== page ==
Implementing HOA and Condo Clubhouse Policies

By Laura Otto
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Summer is in full swing and that means HOA and condominium clubhouses and recreation centers are experiencing a higher than average volume of users. Ranging from small enclosed gazebos to elaborate mini country clubs, these structures serve a multitude of functions. 

Since more residents are using these amenities this time of year, now is the perfect time to remind community members of the clubhouse or recreation center rules and policies to avoid confusion, reduce liability, and ensure everyone’s safety.

Know who is using the facility. Start tracking daily, weekly, monthly, and annual figures on who is using the clubhouse and when, so you can budget and staff appropriately. Collecting data on how and when it’s used will help community managers do a more efficient job of meeting the community’s needs and improving services.

Pay to play. Only residents in good standing should be able to use your recreation center. Assessments go toward upkeep and operations for community facilities so it’s important for all resident to share in the cost. Doing so will ensure that those who don’t live in the community—unless they’re a guest—aren’t contributing to the wear and tear of this valuable community asset.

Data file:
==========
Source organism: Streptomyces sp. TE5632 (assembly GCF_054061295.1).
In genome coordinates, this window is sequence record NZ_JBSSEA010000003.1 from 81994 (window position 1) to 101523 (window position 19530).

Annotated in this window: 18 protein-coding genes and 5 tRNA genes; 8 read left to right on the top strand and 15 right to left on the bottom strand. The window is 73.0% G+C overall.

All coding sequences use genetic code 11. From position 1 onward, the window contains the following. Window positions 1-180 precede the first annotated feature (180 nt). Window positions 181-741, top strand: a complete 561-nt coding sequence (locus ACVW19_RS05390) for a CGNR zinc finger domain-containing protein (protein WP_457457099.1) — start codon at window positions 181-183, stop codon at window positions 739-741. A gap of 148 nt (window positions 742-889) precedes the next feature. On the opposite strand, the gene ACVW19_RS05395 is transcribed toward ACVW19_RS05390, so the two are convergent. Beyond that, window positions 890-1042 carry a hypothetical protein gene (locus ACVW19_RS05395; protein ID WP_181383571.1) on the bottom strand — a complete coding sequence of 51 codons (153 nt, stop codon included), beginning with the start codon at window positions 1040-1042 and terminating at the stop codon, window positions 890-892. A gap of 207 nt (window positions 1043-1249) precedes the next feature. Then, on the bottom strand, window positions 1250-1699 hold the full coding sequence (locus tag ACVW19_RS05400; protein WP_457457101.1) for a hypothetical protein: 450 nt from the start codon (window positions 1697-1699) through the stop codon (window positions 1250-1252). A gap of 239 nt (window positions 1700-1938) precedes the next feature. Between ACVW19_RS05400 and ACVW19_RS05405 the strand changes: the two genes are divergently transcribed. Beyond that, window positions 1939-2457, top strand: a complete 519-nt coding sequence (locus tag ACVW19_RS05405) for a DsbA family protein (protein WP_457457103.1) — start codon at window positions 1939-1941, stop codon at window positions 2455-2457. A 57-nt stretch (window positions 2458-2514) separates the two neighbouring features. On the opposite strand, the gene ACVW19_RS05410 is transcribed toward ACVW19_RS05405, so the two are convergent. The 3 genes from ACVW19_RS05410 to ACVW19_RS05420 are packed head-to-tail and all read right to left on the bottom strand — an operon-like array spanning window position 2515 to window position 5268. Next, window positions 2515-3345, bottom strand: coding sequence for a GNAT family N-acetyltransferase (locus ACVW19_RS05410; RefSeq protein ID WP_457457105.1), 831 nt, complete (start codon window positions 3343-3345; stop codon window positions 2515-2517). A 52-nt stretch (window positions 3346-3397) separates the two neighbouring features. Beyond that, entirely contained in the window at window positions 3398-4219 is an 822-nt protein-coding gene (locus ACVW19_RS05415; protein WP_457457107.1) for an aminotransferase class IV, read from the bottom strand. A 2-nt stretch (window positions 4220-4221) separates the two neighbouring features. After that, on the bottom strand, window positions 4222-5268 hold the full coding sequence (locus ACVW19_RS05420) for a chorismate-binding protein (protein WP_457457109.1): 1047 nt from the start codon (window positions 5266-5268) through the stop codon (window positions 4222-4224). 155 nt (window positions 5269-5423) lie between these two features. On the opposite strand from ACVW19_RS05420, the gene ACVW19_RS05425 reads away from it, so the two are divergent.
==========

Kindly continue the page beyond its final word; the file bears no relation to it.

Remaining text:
Set and follow rules. Guidelines and access policies help ensure all community members and guests are safe. Minimize liability by asking facility users to sign waivers that show they understand all of the facility rules.

Require ID at the door. It’s important to verify the identity—or the eligibility—for all facility users, especially in large-scale communities. It’s okay to give a one-time free pass to members who forget their ID but remind them that proving their identity helps keep the facility secure.  It’s important to remember that policies should apply to all members and guests equally.

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Laura Otto

Laura Otto is editor of CAI’s award-winning Community Manager. A seasoned journalist, Laura previously worked for a creative, advocacy agency in Washington, D.C., where she wrote and edited content for a variety of public health clients. Prior to that, Laura served as a senior writer and editor for the George Washington University School of Medicine and Health Sciences. Laura is a graduate of Temple University in Philadelphia.